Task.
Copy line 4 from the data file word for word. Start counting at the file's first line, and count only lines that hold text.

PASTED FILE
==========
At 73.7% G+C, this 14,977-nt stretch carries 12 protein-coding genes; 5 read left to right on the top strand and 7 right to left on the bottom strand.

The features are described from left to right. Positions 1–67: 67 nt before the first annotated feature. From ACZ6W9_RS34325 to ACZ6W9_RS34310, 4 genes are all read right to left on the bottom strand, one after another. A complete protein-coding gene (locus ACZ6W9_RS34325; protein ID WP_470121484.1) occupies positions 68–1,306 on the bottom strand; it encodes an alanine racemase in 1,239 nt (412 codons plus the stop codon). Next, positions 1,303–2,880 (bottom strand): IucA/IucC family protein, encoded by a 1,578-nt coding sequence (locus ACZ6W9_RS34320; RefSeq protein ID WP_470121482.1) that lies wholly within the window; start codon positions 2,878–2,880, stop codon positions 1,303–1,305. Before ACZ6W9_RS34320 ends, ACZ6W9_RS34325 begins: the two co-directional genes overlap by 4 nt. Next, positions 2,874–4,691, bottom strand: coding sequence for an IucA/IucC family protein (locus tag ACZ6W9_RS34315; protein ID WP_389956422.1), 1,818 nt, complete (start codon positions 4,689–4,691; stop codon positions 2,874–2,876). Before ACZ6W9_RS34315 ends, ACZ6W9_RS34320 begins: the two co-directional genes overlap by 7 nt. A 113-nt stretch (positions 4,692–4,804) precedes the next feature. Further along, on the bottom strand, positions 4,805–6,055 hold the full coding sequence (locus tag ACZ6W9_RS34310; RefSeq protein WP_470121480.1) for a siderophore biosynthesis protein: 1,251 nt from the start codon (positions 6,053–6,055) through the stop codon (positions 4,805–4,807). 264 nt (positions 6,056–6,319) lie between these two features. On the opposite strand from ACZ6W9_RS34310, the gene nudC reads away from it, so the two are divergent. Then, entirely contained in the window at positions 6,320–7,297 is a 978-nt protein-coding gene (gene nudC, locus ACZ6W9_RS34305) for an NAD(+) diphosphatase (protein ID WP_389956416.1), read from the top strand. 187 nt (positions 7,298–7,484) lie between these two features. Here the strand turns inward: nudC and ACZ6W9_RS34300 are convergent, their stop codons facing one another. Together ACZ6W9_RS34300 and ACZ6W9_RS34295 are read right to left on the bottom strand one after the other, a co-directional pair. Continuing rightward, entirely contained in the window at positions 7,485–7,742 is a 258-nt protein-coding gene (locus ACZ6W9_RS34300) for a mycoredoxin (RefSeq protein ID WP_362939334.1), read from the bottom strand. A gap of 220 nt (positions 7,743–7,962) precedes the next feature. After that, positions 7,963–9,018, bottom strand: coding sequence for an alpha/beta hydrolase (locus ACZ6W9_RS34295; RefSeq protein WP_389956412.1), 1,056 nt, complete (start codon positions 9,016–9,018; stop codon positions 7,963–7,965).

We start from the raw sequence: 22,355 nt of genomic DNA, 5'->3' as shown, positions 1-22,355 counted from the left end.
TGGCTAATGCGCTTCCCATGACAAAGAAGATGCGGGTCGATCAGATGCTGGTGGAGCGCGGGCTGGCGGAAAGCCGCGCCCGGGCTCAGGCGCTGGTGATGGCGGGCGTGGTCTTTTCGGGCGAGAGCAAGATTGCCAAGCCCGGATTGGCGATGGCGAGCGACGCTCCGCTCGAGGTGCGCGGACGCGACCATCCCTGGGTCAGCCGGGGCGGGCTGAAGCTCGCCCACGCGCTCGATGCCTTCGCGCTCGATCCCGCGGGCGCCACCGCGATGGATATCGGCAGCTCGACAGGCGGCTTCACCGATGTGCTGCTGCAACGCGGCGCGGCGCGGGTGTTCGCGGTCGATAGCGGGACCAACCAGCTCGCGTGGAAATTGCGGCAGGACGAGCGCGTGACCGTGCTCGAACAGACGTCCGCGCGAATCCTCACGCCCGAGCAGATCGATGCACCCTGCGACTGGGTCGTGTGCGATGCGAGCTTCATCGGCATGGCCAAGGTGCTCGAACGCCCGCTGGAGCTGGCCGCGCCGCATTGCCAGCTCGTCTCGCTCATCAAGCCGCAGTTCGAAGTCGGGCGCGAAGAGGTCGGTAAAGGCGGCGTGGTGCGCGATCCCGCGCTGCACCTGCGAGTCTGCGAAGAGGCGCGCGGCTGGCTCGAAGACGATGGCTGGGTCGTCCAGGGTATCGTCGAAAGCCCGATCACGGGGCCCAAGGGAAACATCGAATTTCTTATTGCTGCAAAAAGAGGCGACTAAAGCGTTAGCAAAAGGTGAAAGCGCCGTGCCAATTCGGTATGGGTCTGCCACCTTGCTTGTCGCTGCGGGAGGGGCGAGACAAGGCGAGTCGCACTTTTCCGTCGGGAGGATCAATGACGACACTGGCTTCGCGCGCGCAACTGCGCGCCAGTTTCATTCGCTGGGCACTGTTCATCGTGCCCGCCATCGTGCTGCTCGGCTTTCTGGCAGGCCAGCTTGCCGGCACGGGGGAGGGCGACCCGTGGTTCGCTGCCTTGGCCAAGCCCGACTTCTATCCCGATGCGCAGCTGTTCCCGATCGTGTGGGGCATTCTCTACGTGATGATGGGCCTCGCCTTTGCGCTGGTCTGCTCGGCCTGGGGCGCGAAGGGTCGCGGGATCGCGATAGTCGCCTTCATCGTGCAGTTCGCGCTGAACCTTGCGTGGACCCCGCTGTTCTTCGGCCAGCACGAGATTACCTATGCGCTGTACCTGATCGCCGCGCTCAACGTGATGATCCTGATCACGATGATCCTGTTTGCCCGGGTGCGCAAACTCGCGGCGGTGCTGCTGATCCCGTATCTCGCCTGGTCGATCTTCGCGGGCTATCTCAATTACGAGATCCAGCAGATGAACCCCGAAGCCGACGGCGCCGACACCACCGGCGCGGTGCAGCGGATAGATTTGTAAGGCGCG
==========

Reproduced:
TGGCTAATGCGCTTCCCATGACAAAGAAGATGCGGGTCGATCAGATGCTGGTGGAGCGCGGGCTGGCGGAAAGCCGCGCCCGGGCTCAGGCGCTGGTGATGGCGGGCGTGGTCTTTTCGGGCGAGAGCAAGATTGCCAAGCCCGGATTGGCGATGGCGAGCGACGCTCCGCTCGAGGTGCGCGGACGCGACCATCCCTGGGTCAGCCGGGGCGGGCTGAAGCTCGCCCACGCGCTCGATGCCTTCGCGCTCGATCCCGCGGGCGCCACCGCGATGGATATCGGCAGCTCGACAGGCGGCTTCACCGATGTGCTGCTGCAACGCGGCGCGGCGCGGGTGTTCGCGGTCGATAGCGGGACCAACCAGCTCGCGTGGAAATTGCGGCAGGACGAGCGCGTGACCGTGCTCGAACAGACGTCCGCGCGAATCCTCACGCCCGAGCAGATCGATGCACCCTGCGACTGGGTCGTGTGCGATGCGAGCTTCATCGGCATGGCCAAGGTGCTCGAACGCCCGCTGGAGCTGGCCGCGCCGCATTGCCAGCTCGTCTCGCTCATCAAGCCGCAGTTCGAAGTCGGGCGCGAAGAGGTCGGTAAAGGCGGCGTGGTGCGCGATCCCGCGCTGCACCTGCGAGTCTGCGAAGAGGCGCGCGGCTGGCTCGAAGACGATGGCTGGGTCGTCCAGGGTATCGTCGAAAGCCCGATCACGGGGCCCAAGGGAAACATCGAATTTCTTATTGCTGCAAAAAGAGGCGACTAAAGCGTTAGCAAAAGGTGAAAGCGCCGTGCCAATTCGGTATGGGTCTGCCACCTTGCTTGTCGCTGCGGGAGGGGCGAGACAAGGCGAGTCGCACTTTTCCGTCGGGAGGATCAATGACGACACTGGCTTCGCGCGCGCAACTGCGCGCCAGTTTCATTCGCTGGGCACTGTTCATCGTGCCCGCCATCGTGCTGCTCGGCTTTCTGGCAGGCCAGCTTGCCGGCACGGGGGAGGGCGACCCGTGGTTCGCTGCCTTGGCCAAGCCCGACTTCTATCCCGATGCGCAGCTGTTCCCGATCGTGTGGGGCATTCTCTACGTGATGATGGGCCTCGCCTTTGCGCTGGTCTGCTCGGCCTGGGGCGCGAAGGGTCGCGGGATCGCGATAGTCGCCTTCATCGTGCAGTTCGCGCTGAACCTTGCGTGGACCCCGCTGTTCTTCGGCCAGCACGAGATTACCTATGCGCTGTACCTGATCGCCGCGCTCAACGTGATGATCCTGATCACGATGATCCTGTTTGCCCGGGTGCGCAAACTCGCGGCGGTGCTGCTGATCCCGTATCTCGCCTGGTCGATCTTCGCGGGCTATCTCAATTACGAGATCCAGCAGATGAACCCCGAAGCCGACGGCGCCGACACCACCGGCGCGGTGCAGCGGATAGATTTGTAAGGCGCG